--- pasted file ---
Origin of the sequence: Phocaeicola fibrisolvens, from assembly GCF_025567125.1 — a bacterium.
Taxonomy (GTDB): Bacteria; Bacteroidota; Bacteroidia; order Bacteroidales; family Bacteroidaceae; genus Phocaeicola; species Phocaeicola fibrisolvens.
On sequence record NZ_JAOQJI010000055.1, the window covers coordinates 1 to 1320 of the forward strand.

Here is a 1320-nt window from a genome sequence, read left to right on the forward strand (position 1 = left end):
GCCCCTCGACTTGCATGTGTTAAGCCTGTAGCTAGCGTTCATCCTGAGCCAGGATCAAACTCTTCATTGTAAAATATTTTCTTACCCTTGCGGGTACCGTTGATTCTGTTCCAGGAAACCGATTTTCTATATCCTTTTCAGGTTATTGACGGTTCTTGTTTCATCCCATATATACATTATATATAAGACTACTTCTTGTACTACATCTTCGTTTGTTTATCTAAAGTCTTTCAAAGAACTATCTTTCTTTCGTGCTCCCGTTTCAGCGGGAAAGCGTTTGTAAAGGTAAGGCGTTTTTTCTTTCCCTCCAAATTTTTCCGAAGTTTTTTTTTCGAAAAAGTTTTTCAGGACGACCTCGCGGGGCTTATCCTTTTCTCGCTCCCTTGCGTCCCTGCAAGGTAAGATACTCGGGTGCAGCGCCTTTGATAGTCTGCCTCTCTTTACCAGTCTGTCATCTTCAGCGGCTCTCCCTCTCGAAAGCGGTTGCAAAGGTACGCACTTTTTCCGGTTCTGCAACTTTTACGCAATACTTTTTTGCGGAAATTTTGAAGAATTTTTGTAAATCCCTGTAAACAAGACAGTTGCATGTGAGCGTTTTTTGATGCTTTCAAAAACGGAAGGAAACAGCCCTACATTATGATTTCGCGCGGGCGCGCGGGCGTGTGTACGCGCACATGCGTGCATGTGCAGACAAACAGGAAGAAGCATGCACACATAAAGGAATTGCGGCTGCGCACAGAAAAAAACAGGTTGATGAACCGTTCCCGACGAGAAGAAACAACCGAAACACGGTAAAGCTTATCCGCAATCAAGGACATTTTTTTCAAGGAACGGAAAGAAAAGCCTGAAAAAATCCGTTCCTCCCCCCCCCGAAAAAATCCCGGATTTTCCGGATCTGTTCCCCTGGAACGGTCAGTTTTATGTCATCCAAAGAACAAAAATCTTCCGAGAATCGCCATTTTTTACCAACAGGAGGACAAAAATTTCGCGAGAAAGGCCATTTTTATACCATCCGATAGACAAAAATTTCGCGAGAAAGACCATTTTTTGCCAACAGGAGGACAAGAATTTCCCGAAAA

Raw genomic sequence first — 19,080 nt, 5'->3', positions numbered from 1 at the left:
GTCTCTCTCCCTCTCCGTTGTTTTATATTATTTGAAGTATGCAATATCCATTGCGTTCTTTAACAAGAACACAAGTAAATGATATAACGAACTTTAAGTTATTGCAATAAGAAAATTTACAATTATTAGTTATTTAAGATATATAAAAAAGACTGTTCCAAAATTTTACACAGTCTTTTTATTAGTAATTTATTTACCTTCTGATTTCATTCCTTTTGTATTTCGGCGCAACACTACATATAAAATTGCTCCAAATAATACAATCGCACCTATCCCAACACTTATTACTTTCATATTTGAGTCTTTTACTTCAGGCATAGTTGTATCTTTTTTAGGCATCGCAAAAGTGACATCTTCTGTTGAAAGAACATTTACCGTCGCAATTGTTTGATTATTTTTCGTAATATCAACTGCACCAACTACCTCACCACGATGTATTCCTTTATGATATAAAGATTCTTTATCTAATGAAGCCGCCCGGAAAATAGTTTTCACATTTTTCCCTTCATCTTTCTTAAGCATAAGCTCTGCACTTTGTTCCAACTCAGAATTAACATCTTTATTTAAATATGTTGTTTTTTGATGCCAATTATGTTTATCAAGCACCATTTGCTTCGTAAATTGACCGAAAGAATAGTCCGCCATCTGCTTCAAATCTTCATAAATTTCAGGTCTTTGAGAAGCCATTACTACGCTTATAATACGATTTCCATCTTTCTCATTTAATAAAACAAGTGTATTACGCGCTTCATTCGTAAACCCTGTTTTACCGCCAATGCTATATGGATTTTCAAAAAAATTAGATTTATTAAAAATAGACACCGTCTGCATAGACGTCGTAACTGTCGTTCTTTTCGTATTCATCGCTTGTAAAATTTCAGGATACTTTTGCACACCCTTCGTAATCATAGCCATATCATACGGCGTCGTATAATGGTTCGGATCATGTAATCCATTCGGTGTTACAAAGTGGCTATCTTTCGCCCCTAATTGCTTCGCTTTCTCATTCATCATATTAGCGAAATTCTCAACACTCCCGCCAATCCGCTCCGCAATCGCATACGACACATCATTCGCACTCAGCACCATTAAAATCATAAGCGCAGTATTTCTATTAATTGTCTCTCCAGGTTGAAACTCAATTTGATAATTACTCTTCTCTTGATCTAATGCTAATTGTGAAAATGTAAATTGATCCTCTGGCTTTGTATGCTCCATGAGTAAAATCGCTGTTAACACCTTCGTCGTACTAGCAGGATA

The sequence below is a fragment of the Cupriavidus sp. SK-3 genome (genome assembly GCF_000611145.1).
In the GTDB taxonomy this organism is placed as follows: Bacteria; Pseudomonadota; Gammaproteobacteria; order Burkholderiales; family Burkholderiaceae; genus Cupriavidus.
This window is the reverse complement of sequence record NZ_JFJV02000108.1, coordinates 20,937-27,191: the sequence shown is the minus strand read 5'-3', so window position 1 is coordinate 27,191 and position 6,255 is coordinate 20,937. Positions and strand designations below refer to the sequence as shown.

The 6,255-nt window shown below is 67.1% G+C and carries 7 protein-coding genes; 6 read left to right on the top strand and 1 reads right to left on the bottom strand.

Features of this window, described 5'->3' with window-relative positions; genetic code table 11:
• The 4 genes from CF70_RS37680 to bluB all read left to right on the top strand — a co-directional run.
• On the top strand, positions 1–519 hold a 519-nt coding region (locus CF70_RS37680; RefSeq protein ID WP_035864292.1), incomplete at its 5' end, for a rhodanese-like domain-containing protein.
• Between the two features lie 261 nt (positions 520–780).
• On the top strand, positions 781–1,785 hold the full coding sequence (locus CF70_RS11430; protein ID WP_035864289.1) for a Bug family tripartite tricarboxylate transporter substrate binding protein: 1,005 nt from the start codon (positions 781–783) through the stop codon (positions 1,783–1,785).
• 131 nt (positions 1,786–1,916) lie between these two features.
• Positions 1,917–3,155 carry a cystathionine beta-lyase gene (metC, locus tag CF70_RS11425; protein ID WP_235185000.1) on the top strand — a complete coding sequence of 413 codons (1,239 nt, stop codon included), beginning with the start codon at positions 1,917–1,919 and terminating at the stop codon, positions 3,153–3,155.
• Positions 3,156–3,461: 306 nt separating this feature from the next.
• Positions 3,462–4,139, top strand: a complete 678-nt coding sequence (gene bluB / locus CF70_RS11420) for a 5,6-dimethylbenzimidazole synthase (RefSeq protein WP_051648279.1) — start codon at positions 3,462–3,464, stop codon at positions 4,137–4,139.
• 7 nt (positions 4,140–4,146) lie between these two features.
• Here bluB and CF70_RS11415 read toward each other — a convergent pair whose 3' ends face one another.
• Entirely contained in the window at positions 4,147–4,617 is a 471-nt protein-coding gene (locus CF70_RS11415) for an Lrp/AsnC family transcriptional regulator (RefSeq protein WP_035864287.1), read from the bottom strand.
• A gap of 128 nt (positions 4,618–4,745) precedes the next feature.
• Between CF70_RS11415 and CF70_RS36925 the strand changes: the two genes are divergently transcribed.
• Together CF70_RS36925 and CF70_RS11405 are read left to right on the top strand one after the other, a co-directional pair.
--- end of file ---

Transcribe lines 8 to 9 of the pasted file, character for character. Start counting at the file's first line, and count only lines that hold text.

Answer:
The sequence below is a fragment of the Cupriavidus sp. SK-3 genome (genome assembly GCF_000611145.1).
In the GTDB taxonomy this organism is placed as follows: Bacteria; Pseudomonadota; Gammaproteobacteria; order Burkholderiales; family Burkholderiaceae; genus Cupriavidus.